When in Doubt, Throw It Out! – Data Disposal in Colorado

Published On October 15, 2018 | By Armin Tadayon | Data Security
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The classic refrigerator clean-out rule, “When in doubt, throw it out” could be a tagline for Colorado’s recent amendment to its data security and breach notification laws, HB 18-1128. As a policy, if you don’t need personal identifying information (“PII”), it should be properly disposed of or destroyed. If you are going to keep PII, some of the most stringent security requirements in the United States now apply in Colorado, effective September 1, 2018. As part of our blog series for National Cybersecurity Awareness Month, we summarize below the most notable aspects of the amendment, including new disposal program requirements for PII, data security requirements, and a 30-day breach notification obligation. Even if you had a data disposal policy and program in place before the recent Colorado amendment, now is a great time to review the quantity and type of data you continue to hold, the security procedures you have in place, and the effectiveness of your incident response plan.

Disposal of PII

The amendment updates Colorado law to require entities in the state that maintain paper or electronic documents during the course of business containing PII to develop a written policy for the destruction or proper disposal of those paper and electronic documents. The written policy must require the entity to destroy or arrange for the destruction of such papers and electronic documents within its custody or control when such paper or electronic documents are no longer needed “by shredding, erasing, or otherwise modifying the personal identifying information in the paper or electronic documents to make the personal identifying information unreadable or indecipherable through any means.”

For the purposes of this requirement, PII means a social security number; a personal identification number; a password; a pass code; an official state or government-issued driver’s license or identification card number; a government passport number; biometric data; an employer, student, or military identification number; or a financial transaction device.

Protection of PII

The entity must also protect PII from unauthorized access, use, modification, disclosure, or destruction by implementing and maintaining “reasonable” security procedures and practices that are appropriate to the nature of the PII and the nature and size of the business and its operations. When the entity discloses PII to third-party service providers to maintain, store, or process the PII on its behalf, it must generally also contractually impose these requirements on the vendor.

Notification and Disclosure of Security Breach

Finally, the law amends Colorado’s breach notification statute. Under the amended law, “personal information,” i.e. the data that is subject to potential breach notification requirements, consists of:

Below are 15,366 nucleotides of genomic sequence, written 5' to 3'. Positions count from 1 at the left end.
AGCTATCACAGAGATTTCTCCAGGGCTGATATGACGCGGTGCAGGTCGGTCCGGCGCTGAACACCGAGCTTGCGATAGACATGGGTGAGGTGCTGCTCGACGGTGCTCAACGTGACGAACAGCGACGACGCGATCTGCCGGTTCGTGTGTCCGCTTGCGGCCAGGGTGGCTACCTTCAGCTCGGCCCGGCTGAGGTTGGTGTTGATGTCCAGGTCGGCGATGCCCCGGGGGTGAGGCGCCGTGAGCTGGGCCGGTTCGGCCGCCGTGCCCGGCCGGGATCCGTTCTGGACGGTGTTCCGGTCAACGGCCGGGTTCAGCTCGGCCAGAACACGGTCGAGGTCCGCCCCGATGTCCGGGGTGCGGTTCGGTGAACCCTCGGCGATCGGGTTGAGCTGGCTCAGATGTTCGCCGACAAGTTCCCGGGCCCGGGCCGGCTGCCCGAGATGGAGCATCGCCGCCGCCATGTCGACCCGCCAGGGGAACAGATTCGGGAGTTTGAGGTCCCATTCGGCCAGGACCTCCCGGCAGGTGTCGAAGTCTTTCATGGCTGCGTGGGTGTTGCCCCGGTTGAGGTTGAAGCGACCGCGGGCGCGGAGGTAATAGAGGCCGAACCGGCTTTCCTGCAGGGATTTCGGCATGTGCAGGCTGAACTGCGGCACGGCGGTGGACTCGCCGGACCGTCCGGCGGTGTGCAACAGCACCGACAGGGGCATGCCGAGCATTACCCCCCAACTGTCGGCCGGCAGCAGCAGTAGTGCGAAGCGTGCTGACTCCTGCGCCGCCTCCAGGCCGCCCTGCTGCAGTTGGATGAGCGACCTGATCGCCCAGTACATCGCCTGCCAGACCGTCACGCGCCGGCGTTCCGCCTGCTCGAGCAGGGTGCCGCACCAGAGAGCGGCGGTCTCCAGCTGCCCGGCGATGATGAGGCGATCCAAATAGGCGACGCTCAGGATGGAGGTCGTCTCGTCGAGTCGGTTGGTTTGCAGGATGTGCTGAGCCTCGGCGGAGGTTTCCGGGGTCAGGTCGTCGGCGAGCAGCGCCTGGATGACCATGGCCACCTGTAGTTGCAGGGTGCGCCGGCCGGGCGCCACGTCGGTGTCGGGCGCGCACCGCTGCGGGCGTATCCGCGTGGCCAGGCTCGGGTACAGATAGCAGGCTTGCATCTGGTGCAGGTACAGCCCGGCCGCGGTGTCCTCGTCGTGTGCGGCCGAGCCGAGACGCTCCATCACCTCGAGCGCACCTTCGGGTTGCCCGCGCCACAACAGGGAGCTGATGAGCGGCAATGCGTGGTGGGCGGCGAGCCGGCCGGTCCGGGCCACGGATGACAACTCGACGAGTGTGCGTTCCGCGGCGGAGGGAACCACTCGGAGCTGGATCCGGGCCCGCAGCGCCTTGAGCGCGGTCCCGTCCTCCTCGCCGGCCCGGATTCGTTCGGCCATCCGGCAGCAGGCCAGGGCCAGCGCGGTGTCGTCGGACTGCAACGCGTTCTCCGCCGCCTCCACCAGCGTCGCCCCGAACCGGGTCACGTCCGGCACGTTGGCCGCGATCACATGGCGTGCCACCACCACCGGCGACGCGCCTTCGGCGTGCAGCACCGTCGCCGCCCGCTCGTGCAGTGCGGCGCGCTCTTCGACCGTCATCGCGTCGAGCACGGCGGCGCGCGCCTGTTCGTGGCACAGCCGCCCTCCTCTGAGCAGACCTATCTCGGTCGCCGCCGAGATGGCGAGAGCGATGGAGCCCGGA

(A) A Colorado resident’s first name or first initial and last name in combination with any one or more of the following (when data elements that relate to the resident are not encrypted, redacted, or secured by any other method rendering the name or data element unreadable or unusable):

1 – Social Security number;
2 – student, military, or passport identification number;
3 – driver’s license number or identification card number;
4 – medical information;
5 – health insurance identification number; or
6 – biometric data.

(B) A Colorado resident’s username or e-mail address, in combination with a password or security questions and answers, that would permit access to an online account; or

(C) A Colorado resident’s account number or credit or debit card number in combination with any required security code, access code, or password that would permit access to that account.

In the event of a security breach involving personal information, the entity must give notice to affected Colorado residents unless the investigation determines that the misuse of information about a Colorado resident has not occurred and is not reasonably likely to occur. If notice is required, the entity must provide it within 30 days after the date of determination that a security breach occurred, consistent with the legitimate needs of law enforcement and consistent with any measures necessary to determine the scope of the breach and to restore the reasonable integrity of the computerized data system. The amended breach notification statute also includes new requirements for the content of any breach notification.

If the security breach is reasonably believed to have affected 500 or more Colorado residents, the entity must also notify the Colorado Attorney General within 30 days.

 

About The Author

Prior to joining ZwillGen, Armin served as the Cyber Law Counsel to CybrScr where he advised on compliance at the federal and state levels. He also teaches Cyber Security Law at the Volgenau School of Engineering at George Mason University, where he designed the program’s first cyber law course. He has previously taught Cyber Law and Policy at the University of Maryland, Baltimore County. After earning his M.P.S. in Cybersecurity, he worked as a consultant advising on cybersecurity matters.

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